Title

Terrestrial vertebrate fauna surveys for the preparation of environmental impact assessments; how can we do it better? A Western Australian example

Document Type

Journal Article

Publisher

Elsevier

Faculty

Business and Law

School

Marketing, Tourism and Leisure

RAS ID

4764

Comments

This article was originally published as: Thompson, G. G. (2007). Terrestrial vertebrate fauna surveys for the preparation of environmental impact assessments; how can we do it better? A Western Australian example. Environmental Impact Assessment Review, 27(1), 41-61. Original article available here

Abstract

The Western Australian Environmental Protection Authority (EPA) in 2002 released Position Statement, No. 3, Terrestrial Biological Surveys as an Element of Biodiversity Protection outlining how terrestrial fauna survey data are to be used and interpreted in the preparation of environmental impact assessments (EIA). In 2004, the EPA released its Guidance for the Assessment of Environmental Factors, Terrestrial Fauna Surveys for Environmental Impact Assessment in Western Australia, No. 56. This paper briefly assesses the adequacy of recent terrestrial fauna surveys undertaken to support publicly released EIAs and indicates that the EPA is not always adhering to its own position and guidance statements. This paper argues that the current fauna survey guidelines are in need of improvement. The approach and requirements of some other Australian states are briefly assessed to identify similarities and where improvements can be made to the Western Australian (WA) guidelines. This paper concludes with suggestions on how the process and the guidelines in WA can be revised to more adequately assess the impact of developments on terrestrial vertebrate biodiversity and ecosystem function. These suggestions may have relevance for other areas where fauna surveys are undertaken to support EIAs.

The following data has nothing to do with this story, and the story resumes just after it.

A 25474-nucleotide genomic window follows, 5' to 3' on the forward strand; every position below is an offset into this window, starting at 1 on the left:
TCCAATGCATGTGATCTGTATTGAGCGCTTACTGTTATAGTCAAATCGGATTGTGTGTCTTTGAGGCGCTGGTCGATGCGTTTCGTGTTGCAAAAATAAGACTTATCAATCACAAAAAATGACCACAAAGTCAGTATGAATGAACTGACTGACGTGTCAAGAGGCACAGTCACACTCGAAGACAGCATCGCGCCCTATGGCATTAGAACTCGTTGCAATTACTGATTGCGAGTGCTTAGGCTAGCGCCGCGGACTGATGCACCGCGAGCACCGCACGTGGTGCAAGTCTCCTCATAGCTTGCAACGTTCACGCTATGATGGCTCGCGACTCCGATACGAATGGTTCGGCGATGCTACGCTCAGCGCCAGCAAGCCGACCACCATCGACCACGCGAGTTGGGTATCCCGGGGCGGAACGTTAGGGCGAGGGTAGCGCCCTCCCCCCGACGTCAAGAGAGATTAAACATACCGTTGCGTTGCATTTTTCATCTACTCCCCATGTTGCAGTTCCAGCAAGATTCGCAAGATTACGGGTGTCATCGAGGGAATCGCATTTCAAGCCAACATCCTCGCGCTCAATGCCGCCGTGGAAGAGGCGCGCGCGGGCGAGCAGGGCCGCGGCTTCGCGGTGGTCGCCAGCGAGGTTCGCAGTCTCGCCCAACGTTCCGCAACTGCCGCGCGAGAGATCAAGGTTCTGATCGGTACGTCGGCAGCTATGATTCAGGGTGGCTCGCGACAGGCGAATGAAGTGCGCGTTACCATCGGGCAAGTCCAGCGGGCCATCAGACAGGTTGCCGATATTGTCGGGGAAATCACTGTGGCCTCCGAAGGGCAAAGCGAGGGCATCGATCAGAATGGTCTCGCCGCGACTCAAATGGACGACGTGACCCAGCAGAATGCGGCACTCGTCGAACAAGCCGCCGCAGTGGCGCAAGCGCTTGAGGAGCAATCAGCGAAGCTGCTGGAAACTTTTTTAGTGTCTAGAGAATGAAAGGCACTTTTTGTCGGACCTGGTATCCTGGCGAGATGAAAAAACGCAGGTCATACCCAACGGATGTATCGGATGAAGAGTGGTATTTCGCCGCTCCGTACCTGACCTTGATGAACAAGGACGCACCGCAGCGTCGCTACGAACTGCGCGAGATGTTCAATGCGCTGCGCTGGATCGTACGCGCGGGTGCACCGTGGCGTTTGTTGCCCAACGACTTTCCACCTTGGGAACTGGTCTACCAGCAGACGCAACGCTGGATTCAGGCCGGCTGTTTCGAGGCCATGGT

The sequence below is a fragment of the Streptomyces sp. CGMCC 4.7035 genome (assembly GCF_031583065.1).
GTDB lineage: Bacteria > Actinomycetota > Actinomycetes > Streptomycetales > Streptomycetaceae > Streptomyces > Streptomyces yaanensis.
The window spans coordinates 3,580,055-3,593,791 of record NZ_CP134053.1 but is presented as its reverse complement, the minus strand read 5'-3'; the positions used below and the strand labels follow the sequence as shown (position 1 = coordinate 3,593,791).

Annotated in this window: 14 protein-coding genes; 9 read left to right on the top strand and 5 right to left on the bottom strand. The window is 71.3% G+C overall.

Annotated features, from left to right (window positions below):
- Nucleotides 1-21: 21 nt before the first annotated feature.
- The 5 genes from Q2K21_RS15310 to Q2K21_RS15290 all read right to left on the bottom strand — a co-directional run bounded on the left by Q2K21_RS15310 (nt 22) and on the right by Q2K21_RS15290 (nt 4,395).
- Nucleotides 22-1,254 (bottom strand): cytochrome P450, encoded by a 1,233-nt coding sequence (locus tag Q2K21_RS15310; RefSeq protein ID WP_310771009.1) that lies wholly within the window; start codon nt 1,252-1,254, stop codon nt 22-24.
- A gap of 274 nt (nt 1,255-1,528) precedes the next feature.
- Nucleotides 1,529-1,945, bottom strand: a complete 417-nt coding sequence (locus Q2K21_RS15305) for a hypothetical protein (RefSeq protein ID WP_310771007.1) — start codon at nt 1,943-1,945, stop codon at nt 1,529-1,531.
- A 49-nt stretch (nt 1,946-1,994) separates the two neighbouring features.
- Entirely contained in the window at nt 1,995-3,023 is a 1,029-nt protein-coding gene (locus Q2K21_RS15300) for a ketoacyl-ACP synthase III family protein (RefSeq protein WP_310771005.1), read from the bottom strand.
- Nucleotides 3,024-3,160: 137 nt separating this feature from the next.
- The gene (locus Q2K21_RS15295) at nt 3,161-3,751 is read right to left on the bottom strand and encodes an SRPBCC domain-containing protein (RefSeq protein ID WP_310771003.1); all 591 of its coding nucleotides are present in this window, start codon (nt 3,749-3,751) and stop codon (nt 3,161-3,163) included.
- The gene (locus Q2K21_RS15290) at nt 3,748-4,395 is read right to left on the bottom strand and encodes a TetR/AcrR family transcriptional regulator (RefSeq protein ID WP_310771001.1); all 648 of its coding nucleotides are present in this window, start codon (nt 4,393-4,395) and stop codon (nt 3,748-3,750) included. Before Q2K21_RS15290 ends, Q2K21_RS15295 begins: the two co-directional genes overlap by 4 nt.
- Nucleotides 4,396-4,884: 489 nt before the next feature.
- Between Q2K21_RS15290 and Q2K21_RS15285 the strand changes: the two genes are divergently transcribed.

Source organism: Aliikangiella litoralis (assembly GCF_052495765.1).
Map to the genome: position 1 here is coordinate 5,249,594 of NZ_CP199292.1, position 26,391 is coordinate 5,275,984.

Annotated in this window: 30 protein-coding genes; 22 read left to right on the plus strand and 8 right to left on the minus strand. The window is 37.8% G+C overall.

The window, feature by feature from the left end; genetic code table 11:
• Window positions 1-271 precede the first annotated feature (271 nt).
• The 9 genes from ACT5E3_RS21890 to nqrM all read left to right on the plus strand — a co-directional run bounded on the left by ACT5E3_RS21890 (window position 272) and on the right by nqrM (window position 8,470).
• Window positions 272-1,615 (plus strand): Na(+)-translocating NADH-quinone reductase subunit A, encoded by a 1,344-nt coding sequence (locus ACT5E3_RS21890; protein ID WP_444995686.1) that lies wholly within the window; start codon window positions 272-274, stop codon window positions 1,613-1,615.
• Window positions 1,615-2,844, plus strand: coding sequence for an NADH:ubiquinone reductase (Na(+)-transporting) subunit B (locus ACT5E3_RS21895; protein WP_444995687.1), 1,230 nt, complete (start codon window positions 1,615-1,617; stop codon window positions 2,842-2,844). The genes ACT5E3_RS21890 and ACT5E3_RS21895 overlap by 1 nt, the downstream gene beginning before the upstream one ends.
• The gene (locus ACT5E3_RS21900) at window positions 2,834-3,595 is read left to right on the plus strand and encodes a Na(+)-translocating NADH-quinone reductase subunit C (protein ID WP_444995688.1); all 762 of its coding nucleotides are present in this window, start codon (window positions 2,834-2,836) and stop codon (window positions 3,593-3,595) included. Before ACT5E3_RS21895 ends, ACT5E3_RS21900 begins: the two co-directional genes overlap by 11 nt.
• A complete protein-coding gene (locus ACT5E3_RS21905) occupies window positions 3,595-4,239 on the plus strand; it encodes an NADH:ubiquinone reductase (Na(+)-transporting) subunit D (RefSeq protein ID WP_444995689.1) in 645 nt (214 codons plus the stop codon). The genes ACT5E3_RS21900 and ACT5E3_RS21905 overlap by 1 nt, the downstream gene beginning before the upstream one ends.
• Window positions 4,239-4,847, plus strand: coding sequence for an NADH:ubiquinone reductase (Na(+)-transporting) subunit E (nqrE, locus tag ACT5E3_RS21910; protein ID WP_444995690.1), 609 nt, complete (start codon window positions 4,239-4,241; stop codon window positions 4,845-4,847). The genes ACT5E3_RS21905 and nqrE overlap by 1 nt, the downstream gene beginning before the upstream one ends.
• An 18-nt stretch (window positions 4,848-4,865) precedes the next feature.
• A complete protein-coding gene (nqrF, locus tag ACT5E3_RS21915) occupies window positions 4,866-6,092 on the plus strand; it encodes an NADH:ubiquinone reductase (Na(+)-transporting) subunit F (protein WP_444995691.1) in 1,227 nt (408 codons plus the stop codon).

DOI

10.1016/j.eiar.2006.08.001

 

Link to publisher version (DOI)

10.1016/j.eiar.2006.08.001